Tommy, I applaud your positive attitude and response to opinions and suggestions...it's hard to diagnose engine issues without having 'eyes on' and parts in hand and we all have opinions.
Overheated rod small ends usually have oil baked on like your one piston dome and ring lands, your pictures don't indicate this. Were the wrist pins nice and silvery as when new or were they discolored from heat...just a follow up question.
How does the top end look? Were the rocker boxes nice and oily inside? How about a picture of combustion chamber side and rocker box side. Not sure about your comment on blued back side (face?) of intake valve. Any possibility of a picture of the valve?
Is your oil tank stock or chopper style aftermarket? When you cleaned the tank were you able to see bare metal all the way to the bottom? Years of accumulated sludge is hard to remove but could be softened and loosened and ingested by a new engine build. Chopper style tanks often don't have the same size oil restriction hole on the oil return side which limits oil supply to the top end hence my questions about 'nice and oily' rocker box internals and condition.
.0048" piston clearance sounds about right and a cleanup hone job wouldn't change that much...would be nice to use torque
plates to do this but many many have been done without. The cylinder shop should be familiar with older engines utilizing soft iron rings and use the appropriate stones etc. After cleaning the cylinders with hot soapy water, scrub them clean with paper towels and ATF until there is no indication of black residue of any kind, then do it again with fresh paper towels and ATF. Before this final cleaning make sure the cylinder bolt holes are clean and free of any crud also. Make sure rings are oriented per ring install instructions and that they have the correct end gap and if you have to file the rings be sure and deburr the ends and clean the rings to remove any abrasives from gapping.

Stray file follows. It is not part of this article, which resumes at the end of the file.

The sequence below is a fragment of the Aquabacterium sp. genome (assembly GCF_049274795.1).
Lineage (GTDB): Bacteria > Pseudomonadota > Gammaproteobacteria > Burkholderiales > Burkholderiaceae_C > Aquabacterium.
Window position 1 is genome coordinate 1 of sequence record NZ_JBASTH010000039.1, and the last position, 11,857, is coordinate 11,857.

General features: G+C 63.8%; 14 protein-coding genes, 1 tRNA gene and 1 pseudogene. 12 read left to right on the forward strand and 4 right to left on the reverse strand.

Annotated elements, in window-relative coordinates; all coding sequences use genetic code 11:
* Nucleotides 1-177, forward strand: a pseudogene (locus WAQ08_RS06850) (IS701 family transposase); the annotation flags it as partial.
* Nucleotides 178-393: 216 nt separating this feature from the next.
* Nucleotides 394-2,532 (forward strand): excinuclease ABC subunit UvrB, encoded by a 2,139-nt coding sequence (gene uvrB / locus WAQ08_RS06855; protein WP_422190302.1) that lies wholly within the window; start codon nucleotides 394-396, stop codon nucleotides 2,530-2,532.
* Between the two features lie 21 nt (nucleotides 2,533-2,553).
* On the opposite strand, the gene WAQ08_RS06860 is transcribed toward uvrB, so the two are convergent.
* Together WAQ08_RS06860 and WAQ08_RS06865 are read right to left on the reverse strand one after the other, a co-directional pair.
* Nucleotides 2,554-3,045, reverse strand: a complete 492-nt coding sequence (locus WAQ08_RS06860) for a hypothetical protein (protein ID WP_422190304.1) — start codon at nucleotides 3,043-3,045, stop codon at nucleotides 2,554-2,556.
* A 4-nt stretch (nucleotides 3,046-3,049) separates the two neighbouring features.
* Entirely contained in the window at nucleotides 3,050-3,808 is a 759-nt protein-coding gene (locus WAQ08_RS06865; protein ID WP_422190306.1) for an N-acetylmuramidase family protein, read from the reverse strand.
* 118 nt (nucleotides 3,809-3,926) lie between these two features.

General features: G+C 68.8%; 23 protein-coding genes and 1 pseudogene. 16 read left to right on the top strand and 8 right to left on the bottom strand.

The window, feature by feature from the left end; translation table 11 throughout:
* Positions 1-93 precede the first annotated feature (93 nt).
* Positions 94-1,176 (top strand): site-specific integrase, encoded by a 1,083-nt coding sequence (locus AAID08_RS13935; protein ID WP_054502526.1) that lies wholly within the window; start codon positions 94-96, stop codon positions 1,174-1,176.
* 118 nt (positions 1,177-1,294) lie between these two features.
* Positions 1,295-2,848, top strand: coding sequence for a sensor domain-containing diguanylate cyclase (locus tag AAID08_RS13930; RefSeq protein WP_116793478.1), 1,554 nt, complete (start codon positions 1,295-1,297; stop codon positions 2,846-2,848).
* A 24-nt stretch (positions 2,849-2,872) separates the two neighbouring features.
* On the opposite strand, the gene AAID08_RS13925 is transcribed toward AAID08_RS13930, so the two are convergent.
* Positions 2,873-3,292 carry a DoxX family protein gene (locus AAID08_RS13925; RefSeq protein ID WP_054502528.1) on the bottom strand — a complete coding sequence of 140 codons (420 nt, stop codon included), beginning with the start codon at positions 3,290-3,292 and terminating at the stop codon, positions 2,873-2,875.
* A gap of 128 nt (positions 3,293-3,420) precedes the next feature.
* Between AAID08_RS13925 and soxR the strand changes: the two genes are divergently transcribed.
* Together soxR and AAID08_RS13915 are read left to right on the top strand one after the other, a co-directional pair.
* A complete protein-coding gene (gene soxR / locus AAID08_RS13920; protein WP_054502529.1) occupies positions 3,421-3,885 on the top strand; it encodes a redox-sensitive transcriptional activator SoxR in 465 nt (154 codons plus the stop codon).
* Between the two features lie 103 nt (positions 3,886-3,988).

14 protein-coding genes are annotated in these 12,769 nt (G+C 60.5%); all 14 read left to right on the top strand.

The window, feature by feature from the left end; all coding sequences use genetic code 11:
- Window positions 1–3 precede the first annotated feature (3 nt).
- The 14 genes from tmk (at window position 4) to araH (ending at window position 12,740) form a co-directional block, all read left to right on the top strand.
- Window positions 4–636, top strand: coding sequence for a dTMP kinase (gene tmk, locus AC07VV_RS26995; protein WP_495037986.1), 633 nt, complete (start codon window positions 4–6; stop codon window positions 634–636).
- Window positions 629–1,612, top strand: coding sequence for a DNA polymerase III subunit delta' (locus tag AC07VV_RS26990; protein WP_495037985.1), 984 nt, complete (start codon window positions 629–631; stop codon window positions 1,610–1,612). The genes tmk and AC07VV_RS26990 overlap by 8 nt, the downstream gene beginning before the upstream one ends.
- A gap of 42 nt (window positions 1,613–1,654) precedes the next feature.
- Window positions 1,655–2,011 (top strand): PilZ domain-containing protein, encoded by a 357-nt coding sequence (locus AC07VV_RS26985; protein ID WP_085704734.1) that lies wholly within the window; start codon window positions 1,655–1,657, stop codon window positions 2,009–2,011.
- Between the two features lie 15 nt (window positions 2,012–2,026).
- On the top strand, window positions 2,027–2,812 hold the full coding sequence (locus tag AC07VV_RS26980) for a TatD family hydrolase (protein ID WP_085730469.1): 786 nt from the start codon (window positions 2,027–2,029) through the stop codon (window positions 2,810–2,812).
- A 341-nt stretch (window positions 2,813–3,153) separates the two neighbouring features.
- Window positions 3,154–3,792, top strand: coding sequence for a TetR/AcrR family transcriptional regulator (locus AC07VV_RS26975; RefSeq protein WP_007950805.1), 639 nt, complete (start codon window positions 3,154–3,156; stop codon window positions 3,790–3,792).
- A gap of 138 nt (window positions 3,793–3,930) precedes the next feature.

I'm still thinking the main bearings are suspect by the condition of the drive side main in the pictures...especially if it was new 300 miles ago.
Did you remove and clean the sludge trap on rebuild?
Tommy, I don't really see any big problem here that a clean rebuild won't solve. The wrong cam followers located as in the picture shows that you need to follow the Triumph Manual
more closely on reassembly and you already know the followers need to be either new or reground for use on a new or used cam that they weren't previously mated with.
I think if you had broken this engine in correctly with the stock carbs and settings we wouldn't be having this discussion but due to what appears to be dirt/abrasives damage, I think this engine wouldn't have lived up to your expectations. Now this is just my opinion of course and I'm far from an expert.
Stick with it and you will end up with a nice fun bike with the best looking engine in the business. Mark R.